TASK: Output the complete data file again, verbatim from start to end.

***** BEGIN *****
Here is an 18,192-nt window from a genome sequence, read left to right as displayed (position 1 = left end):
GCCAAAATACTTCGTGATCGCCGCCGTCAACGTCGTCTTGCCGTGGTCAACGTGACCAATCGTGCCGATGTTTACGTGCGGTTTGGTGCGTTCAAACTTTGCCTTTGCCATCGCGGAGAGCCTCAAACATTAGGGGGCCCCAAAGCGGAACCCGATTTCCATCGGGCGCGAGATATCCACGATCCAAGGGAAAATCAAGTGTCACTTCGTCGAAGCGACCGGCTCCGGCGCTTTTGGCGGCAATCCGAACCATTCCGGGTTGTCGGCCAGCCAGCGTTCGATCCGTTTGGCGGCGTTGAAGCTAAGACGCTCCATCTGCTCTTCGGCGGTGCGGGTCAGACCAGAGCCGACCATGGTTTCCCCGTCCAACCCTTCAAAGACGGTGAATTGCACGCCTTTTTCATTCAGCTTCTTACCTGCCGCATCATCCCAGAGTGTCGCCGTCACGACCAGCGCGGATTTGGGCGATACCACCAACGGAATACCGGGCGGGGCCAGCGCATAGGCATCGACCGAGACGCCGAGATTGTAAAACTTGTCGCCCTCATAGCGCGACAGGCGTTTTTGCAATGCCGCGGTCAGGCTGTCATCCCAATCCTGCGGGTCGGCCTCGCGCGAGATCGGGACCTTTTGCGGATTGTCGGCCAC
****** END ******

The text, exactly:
Here is an 18,192-nt window from a genome sequence, read left to right as displayed (position 1 = left end):
GCCAAAATACTTCGTGATCGCCGCCGTCAACGTCGTCTTGCCGTGGTCAACGTGACCAATCGTGCCGATGTTTACGTGCGGTTTGGTGCGTTCAAACTTTGCCTTTGCCATCGCGGAGAGCCTCAAACATTAGGGGGCCCCAAAGCGGAACCCGATTTCCATCGGGCGCGAGATATCCACGATCCAAGGGAAAATCAAGTGTCACTTCGTCGAAGCGACCGGCTCCGGCGCTTTTGGCGGCAATCCGAACCATTCCGGGTTGTCGGCCAGCCAGCGTTCGATCCGTTTGGCGGCGTTGAAGCTAAGACGCTCCATCTGCTCTTCGGCGGTGCGGGTCAGACCAGAGCCGACCATGGTTTCCCCGTCCAACCCTTCAAAGACGGTGAATTGCACGCCTTTTTCATTCAGCTTCTTACCTGCCGCATCATCCCAGAGTGTCGCCGTCACGACCAGCGCGGATTTGGGCGATACCACCAACGGAATACCGGGCGGGGCCAGCGCATAGGCATCGACCGAGACGCCGAGATTGTAAAACTTGTCGCCCTCATAGCGCGACAGGCGTTTTTGCAATGCCGCGGTCAGGCTGTCATCCCAATCCTGCGGGTCGGCCTCGCGCGAGATCGGGACCTTTTGCGGATTGTCGGCCAC